Tag Archives: digitalism

Digitalism @ Liquid Room, 23 Aug

Digitalism are (l-r) Isi Tüfekçi and Jence Moelle

Rating: 4/5

9pm is really too early for an act like Digitalism to take the stage. The German duo are like the Chemical Brothers without the indie pretensions, or Daft Punk without the space-age sheen, and their high-octane electro-clash is tailored more to post-midnight revelry than the evening gig protocol. But this complaint is evidently lost on the Edinburgh crowd, who display all the loose-limbed energy of a chemically fuelled late-night knees-up. Digitalism – the pairing of wiry button pusher Jence Moelle and big, burly cymbal hitter Isi Tüfekçi – raise energy levels with the first bleep of ‘Zdarlight’, and maintain it through ‘Idealistic’, with required “Come on Edinboro” rabble-rousing, before saving the biggest surge of Balearic-style euphoria for set-closer ‘Pogo’. It’s all anything but subtle: booming beats, heavy distortion and unremitting strobe, and most of the horde emerge from the venue sweat-soaked and grinning. It’s now only 10.15pm, and the rest of the night can only be a comedown.

The sweat-soaked horde
Isi Tüfekçi plays to the locals with a See You Jimmy hat

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random playlist – volume one

random playlist - volume one

Because there are no rules for how music affects us, the way we listen can be pretty random. It’s not like we decide to listen to nothing but Canadian indie one week, then nothing but conscious hip hop the next. Instead, it depends more on the way we feel at the time than the style of the music. Sometimes I like nothing more than to put on a Prince record. Other times I just can’t be arsed with the nymphomaniacal glam-funk of ‘the vertically challenged one’. But the point I may or may not be getting to is that musical taste is something that’s constantly changing, from day to day and month to month, just like us. So here are a few tracks that could happily occupy my headphones at this precise moment in time (but not next week of course!)…

Brian Eno/David Byrne – Help Me Somebody

I just finished reading a Talking Heads biography, which turned me on to the underrated Eno/Byrne collaboration My Life in the Bush of Ghosts (1981). It’s an astonishing record – ambitious, ethnic, pulsating, haunting, and hugely influential on later dance music in its use of sampling. This track is pure visceral rhythm, sounding more like the green jungle of Africa than the concrete one of its inception.

Best heard: in a dark basement club, or through a bass-heavy PA system in a disused church. Yeah.

Hot Chip – One Pure Thought

From the eagerly-awaited new LP Made in the Dark, this quirky number is one of the best of the batch. It begins with a very un-Hot Chip intro of chilly, ragged guitar, followed by a stormy synth. It then takes a thoroughly unexpected direction when a booty-shaking Jamaican beat kicks in. It may be too stylistically wayward for some people’s tastes, but it is proof if we needed it of the London band’s genre-mangling creativity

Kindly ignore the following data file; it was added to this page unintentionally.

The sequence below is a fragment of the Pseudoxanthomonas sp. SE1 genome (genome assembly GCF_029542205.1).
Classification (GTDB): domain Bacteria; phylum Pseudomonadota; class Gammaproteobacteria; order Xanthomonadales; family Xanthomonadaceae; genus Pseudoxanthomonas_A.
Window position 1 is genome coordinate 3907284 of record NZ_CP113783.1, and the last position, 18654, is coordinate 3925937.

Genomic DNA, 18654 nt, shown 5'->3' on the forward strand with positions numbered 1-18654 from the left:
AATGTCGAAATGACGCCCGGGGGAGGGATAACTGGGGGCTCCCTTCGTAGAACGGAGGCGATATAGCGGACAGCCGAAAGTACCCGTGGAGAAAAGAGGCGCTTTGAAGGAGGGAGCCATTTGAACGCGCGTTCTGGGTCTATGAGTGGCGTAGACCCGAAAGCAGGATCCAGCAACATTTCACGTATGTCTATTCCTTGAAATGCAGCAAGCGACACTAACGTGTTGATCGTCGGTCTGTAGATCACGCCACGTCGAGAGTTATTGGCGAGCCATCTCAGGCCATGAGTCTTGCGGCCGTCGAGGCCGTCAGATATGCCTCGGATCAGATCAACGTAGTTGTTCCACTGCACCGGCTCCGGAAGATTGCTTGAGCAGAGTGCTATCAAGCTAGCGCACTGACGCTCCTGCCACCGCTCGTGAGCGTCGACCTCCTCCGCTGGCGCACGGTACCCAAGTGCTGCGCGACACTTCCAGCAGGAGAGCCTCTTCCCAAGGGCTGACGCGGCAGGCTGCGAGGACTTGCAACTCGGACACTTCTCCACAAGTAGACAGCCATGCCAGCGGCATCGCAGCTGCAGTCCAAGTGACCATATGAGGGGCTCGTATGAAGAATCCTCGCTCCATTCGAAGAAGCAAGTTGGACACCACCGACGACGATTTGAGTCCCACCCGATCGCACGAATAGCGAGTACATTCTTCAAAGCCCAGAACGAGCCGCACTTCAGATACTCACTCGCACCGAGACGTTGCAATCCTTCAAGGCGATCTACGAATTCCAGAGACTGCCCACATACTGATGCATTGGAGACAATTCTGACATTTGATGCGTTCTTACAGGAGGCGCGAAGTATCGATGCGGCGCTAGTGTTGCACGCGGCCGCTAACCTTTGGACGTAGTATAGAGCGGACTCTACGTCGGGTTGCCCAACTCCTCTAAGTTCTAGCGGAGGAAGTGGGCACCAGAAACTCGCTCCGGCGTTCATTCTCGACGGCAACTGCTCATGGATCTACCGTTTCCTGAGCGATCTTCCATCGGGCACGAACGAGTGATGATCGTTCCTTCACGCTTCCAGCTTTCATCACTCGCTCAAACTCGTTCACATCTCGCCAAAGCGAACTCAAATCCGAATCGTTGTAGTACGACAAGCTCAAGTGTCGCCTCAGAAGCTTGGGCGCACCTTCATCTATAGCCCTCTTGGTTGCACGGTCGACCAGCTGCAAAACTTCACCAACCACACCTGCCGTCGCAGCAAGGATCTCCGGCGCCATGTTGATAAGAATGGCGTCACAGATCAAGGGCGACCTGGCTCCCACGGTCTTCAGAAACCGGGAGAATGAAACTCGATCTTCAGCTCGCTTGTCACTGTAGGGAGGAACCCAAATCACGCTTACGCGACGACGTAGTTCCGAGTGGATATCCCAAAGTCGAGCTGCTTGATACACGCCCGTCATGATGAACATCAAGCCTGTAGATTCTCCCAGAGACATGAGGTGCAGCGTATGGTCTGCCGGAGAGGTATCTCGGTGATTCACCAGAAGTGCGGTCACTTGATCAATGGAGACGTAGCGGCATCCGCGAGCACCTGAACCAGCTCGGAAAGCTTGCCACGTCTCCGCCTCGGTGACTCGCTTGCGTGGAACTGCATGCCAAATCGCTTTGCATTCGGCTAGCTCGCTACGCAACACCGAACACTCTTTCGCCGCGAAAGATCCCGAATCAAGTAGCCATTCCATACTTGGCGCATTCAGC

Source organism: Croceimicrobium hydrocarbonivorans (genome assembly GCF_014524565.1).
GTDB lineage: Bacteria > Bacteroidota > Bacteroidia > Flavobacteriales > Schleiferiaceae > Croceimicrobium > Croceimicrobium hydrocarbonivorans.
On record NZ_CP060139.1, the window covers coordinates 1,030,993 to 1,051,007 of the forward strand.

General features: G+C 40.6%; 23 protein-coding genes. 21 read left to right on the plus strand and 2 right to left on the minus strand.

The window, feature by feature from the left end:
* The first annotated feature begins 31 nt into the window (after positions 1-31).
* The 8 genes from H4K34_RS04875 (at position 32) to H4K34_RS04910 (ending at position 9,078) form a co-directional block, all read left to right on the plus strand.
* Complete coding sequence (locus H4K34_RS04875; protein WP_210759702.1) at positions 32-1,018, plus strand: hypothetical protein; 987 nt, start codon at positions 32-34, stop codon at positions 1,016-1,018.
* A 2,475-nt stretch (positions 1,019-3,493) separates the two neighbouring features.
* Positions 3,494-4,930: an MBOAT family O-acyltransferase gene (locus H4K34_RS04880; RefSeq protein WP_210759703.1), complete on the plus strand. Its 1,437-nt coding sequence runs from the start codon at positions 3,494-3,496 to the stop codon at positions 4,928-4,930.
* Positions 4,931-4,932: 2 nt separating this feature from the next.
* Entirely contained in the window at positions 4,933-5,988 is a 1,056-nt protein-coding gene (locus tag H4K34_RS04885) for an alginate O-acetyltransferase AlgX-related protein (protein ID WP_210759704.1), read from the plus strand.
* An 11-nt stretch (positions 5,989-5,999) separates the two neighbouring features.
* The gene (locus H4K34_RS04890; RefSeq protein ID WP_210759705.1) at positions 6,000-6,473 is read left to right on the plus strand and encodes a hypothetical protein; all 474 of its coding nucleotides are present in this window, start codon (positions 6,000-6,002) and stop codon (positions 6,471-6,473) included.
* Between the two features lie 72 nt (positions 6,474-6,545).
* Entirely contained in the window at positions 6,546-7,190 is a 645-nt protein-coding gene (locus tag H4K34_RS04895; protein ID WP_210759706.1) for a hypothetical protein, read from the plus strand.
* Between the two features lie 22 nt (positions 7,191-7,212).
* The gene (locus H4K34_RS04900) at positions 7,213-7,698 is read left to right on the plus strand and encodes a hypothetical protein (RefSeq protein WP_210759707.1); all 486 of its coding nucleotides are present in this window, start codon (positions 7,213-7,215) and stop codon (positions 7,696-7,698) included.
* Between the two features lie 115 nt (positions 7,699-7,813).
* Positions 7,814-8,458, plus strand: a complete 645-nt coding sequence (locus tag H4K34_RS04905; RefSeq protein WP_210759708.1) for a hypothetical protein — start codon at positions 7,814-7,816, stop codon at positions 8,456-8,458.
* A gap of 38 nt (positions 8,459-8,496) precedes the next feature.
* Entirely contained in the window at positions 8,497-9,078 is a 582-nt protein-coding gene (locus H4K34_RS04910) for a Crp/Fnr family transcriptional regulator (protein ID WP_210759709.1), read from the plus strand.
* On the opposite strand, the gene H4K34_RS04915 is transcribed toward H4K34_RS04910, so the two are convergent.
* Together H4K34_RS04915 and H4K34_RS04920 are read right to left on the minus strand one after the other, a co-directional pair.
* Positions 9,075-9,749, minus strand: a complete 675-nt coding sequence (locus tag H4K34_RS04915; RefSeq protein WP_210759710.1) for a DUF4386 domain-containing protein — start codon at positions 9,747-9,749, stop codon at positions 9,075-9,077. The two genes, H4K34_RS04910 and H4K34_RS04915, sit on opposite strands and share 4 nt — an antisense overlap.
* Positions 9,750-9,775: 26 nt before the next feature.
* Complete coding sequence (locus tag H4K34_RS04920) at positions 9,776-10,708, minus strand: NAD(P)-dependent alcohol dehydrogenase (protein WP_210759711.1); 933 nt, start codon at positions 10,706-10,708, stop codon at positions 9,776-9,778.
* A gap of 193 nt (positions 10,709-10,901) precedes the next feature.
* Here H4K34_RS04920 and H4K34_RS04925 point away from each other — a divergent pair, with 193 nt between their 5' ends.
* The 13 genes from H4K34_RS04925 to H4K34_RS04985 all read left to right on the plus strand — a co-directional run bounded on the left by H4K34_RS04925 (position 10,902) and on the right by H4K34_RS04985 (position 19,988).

Best heard: on a bus, gazing blankly at the rain-soaked streets and dreaming of summer.

The Enemy – You’re Not Alone

I know I know I know. At the risk of holding a lighter and an aerosol can to the last shred of credibility this blog may or may not have, let me state the case for the defence of this much derided, hugely derivative band. When I first saw The Enemy on TV I was not ennamoured. The singer looked like a drowned rat, the average age of their audience was about 14, and their sound is a lawyer’s baw-hair away from The Jam’s Greatest Hits. But then I bought this single on 7″ for 99p (there aren’t many records I won’t buy for that price) and took it home for a quick spin before work. Ok, so it’s basically the same football-terrace, angry-yoof posteuring of primitive lad-rock. But there’s something about that yelled chorus ‘you’re not alone’ that’s also completely valid and thrilling and exciting in its own right. The kids love it, and I can kinda see why. If you’re willing to suspend your chin stroking for three minutes and forty-five seconds, you might too. [If you still hate it, you must explain why you’re right – and I’m wrong – below.]  I’ll probably regret its inclusion in a month’s time of course.

Best heard: at one of their gigs, too wasted to care what your peers think of you.

Rob St John – Tipping In EP

I have to apologise to Rob St John for not getting round to this sooner, as he alerted me to his debut EP a month or so back. I don’t know why I haven’t mentioned it already, because this three-track release from the Fife Kills label has been on my MP3 player a lot. The Edinburgh songwriter is a rare talent, his hushed, melancholy songs full of timeless character (especially The Acid Test). With his finger-picking guitar playing, cello/accordian accompaniment and fireside voice, the obvious comparison is James Yorkston. I don’t know if he’s already tiring of this reference point, but it’s a huge compliment in my opinion.

Best heard: lying awake in the wee small hours.

Digitalism – Pogo

Their album Idealism has really grown on me. Their vocoder-led electroclash may be a bit obvious in an age where Daft Punk are the biggest dance act on the planet, but it’s still pretty fucking enjoyable, uplifting music. Pogo is perhaps the most human track – the only one that doesn’t sound like the bastard lovechild of Stephen Hawking and Nintendog.

Best heard: when you’re in dire need of a holiday.

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